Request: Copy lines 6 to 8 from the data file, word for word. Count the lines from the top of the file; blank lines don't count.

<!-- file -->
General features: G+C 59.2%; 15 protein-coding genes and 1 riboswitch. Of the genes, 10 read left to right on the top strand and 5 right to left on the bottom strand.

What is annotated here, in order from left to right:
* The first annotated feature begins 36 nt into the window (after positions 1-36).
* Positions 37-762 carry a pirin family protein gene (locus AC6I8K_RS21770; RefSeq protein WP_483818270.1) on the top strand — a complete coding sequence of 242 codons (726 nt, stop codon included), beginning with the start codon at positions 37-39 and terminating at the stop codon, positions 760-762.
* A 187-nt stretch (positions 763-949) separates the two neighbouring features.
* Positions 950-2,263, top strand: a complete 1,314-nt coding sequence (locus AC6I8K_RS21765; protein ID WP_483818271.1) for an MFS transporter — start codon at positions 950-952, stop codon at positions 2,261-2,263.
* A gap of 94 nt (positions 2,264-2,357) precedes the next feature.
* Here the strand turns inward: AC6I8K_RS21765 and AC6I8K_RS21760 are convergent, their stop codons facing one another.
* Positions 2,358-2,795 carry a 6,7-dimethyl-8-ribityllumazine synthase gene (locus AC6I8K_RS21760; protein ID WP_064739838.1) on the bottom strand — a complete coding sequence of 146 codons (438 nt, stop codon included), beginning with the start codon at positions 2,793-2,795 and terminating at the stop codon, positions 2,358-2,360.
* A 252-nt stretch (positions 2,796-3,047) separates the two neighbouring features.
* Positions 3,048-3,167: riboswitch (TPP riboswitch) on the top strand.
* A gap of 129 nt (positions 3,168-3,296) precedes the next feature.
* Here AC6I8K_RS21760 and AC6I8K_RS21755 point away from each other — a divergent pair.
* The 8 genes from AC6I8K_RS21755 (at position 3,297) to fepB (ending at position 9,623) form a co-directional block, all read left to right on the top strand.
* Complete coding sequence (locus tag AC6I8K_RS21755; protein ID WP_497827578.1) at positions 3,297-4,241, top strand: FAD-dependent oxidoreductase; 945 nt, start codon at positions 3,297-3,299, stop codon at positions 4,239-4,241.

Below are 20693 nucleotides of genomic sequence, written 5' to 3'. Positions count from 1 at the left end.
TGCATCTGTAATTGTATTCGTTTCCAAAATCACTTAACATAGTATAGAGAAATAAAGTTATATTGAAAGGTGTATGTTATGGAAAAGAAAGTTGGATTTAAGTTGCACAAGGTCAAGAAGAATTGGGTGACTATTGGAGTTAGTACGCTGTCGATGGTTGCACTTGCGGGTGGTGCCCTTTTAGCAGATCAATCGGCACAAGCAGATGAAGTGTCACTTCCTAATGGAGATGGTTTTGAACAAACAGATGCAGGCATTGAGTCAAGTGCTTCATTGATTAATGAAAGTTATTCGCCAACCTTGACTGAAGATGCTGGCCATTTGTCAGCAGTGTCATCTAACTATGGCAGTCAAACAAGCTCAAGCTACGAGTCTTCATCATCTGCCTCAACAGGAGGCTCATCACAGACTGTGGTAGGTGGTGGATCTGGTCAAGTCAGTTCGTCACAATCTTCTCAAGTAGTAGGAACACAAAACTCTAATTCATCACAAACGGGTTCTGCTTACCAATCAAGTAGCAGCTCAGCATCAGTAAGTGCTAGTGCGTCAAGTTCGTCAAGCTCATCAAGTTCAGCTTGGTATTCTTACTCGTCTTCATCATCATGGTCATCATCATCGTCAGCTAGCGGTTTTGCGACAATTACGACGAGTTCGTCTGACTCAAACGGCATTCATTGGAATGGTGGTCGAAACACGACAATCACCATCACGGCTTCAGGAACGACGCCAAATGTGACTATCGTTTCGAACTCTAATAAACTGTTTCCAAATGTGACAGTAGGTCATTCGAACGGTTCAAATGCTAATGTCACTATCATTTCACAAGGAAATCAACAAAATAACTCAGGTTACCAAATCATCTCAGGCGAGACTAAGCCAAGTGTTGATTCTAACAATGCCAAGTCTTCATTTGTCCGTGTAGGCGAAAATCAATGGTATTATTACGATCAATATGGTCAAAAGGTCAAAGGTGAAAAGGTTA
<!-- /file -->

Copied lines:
* Positions 950-2,263, top strand: a complete 1,314-nt coding sequence (locus AC6I8K_RS21765; protein ID WP_483818271.1) for an MFS transporter — start codon at positions 950-952, stop codon at positions 2,261-2,263.
* A gap of 94 nt (positions 2,264-2,357) precedes the next feature.
* Here the strand turns inward: AC6I8K_RS21765 and AC6I8K_RS21760 are convergent, their stop codons facing one another.